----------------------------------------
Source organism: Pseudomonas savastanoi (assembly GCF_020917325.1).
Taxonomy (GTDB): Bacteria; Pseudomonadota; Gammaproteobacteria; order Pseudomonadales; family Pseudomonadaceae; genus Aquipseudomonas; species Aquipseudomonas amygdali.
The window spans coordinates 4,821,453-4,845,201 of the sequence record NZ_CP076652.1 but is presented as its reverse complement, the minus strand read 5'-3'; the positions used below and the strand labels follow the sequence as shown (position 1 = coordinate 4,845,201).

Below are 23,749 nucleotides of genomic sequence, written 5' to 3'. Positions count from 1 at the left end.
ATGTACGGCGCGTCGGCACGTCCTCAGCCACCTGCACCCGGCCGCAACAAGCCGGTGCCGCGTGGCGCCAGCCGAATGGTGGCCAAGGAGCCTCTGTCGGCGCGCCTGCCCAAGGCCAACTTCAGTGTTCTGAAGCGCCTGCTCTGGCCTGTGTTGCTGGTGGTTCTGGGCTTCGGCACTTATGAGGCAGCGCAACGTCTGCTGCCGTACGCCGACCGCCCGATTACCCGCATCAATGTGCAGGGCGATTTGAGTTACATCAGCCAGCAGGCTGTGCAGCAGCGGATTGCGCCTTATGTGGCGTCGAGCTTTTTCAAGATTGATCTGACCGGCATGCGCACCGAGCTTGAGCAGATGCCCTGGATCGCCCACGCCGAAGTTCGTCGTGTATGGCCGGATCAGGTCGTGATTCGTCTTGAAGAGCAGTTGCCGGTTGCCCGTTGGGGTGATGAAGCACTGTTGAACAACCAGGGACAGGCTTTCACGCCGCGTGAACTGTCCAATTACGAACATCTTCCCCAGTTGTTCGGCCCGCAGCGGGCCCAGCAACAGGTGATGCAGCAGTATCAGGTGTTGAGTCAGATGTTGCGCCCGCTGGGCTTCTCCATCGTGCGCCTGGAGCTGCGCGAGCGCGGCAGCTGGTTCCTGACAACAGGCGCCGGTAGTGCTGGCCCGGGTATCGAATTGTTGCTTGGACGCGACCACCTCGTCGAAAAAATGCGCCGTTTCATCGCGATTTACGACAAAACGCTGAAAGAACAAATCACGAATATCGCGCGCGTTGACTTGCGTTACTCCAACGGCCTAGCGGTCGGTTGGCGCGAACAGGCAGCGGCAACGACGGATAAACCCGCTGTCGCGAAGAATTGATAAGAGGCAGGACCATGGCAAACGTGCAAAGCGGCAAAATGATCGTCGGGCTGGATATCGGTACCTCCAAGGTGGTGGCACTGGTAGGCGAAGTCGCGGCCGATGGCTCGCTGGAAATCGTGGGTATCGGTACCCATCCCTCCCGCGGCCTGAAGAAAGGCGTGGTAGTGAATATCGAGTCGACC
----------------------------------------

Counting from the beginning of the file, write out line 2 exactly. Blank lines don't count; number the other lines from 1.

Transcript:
Taxonomy (GTDB): Bacteria; Pseudomonadota; Gammaproteobacteria; order Pseudomonadales; family Pseudomonadaceae; genus Aquipseudomonas; species Aquipseudomonas amygdali.